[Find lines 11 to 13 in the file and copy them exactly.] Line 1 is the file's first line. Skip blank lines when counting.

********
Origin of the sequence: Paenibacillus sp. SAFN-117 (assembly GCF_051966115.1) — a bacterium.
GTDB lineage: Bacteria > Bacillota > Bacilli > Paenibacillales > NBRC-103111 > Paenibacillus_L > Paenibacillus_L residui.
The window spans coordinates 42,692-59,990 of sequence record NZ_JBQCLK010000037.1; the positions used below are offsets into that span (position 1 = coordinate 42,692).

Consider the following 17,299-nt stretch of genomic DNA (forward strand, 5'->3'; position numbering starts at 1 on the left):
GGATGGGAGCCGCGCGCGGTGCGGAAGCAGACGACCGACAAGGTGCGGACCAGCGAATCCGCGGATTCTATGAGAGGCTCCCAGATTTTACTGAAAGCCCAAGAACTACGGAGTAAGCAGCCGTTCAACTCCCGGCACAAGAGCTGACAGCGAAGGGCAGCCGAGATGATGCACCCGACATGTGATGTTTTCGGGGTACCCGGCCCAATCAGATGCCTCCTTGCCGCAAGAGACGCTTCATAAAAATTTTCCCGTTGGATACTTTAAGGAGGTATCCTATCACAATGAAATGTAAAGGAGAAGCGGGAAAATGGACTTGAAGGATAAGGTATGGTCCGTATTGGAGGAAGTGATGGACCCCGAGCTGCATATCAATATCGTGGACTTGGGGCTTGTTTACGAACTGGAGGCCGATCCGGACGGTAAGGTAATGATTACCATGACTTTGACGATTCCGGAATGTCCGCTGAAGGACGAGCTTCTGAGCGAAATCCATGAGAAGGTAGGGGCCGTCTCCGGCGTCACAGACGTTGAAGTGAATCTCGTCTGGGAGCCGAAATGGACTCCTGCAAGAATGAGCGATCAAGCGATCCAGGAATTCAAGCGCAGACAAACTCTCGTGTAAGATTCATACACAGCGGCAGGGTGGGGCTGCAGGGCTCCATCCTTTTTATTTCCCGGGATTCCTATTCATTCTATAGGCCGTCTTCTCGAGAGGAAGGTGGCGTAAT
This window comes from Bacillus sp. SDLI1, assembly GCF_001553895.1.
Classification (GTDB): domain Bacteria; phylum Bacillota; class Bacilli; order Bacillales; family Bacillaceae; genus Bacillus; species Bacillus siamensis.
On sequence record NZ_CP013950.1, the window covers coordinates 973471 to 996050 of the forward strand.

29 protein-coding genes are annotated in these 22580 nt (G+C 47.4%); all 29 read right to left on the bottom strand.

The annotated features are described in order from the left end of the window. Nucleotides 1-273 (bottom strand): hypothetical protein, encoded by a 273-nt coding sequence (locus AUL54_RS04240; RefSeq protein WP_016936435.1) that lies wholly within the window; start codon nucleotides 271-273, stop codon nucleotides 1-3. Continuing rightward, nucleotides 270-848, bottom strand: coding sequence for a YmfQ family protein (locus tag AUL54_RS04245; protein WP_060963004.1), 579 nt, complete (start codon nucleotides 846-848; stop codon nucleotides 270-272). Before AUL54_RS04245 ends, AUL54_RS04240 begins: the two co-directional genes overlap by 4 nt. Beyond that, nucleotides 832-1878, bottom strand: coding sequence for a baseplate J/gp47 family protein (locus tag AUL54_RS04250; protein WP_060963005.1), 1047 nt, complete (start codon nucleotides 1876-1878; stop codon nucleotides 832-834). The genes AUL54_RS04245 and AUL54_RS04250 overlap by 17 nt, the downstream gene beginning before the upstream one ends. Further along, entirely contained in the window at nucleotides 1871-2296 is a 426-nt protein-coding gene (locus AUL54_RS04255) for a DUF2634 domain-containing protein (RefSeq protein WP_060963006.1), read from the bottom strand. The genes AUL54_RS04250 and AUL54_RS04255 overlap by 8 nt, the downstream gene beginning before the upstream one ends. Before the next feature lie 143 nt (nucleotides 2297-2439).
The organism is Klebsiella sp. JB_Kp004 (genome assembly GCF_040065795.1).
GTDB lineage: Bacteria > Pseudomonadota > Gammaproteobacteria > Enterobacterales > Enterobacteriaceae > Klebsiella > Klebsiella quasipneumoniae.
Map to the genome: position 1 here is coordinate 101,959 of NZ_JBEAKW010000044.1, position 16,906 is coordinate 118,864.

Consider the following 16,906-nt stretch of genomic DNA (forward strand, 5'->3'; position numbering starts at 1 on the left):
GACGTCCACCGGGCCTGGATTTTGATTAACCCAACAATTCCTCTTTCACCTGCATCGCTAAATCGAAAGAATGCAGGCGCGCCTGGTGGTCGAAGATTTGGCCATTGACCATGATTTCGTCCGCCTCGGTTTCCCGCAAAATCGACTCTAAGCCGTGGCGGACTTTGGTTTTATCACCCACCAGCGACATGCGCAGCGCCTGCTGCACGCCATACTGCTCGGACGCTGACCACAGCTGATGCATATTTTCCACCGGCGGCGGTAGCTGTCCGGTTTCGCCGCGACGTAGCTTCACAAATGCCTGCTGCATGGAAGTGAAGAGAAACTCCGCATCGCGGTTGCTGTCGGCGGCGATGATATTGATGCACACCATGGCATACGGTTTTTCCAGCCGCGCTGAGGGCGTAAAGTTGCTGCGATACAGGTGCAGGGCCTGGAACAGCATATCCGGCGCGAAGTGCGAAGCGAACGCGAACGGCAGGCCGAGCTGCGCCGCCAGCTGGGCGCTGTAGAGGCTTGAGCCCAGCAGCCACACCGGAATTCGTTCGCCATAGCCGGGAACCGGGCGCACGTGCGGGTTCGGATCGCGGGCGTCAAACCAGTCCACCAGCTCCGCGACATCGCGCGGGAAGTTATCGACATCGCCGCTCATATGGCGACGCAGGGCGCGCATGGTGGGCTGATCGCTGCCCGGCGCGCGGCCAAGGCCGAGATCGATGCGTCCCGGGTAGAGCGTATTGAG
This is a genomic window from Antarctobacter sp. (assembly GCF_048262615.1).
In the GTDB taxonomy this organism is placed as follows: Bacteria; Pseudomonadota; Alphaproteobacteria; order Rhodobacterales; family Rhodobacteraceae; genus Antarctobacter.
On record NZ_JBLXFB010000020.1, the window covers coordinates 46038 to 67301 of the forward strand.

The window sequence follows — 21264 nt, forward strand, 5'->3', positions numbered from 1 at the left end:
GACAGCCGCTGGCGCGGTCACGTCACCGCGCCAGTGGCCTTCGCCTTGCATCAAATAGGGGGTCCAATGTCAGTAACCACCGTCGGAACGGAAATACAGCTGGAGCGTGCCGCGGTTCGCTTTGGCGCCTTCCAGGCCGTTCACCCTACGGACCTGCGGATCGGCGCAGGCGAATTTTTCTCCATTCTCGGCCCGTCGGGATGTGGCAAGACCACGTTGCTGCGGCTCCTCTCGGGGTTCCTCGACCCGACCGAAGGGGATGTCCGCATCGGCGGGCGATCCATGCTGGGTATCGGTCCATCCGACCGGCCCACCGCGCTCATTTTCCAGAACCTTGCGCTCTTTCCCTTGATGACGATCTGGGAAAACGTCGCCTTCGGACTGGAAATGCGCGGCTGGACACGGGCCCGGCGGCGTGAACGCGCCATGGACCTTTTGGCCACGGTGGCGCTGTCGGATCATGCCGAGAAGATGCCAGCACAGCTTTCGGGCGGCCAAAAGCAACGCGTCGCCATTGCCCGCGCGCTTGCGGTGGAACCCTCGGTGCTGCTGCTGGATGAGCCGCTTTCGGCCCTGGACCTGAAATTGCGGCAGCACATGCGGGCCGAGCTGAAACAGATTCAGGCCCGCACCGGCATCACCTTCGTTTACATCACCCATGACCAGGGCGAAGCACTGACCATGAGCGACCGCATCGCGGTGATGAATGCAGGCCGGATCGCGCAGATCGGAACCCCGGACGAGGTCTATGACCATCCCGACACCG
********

The organism is Klebsiella sp. JB_Kp004 (genome assembly GCF_040065795.1).
GTDB lineage: Bacteria > Pseudomonadota > Gammaproteobacteria > Enterobacterales > Enterobacteriaceae > Klebsiella > Klebsiella quasipneumoniae.
Map to the genome: position 1 here is coordinate 101,959 of NZ_JBEAKW010000044.1, position 16,906 is coordinate 118,864.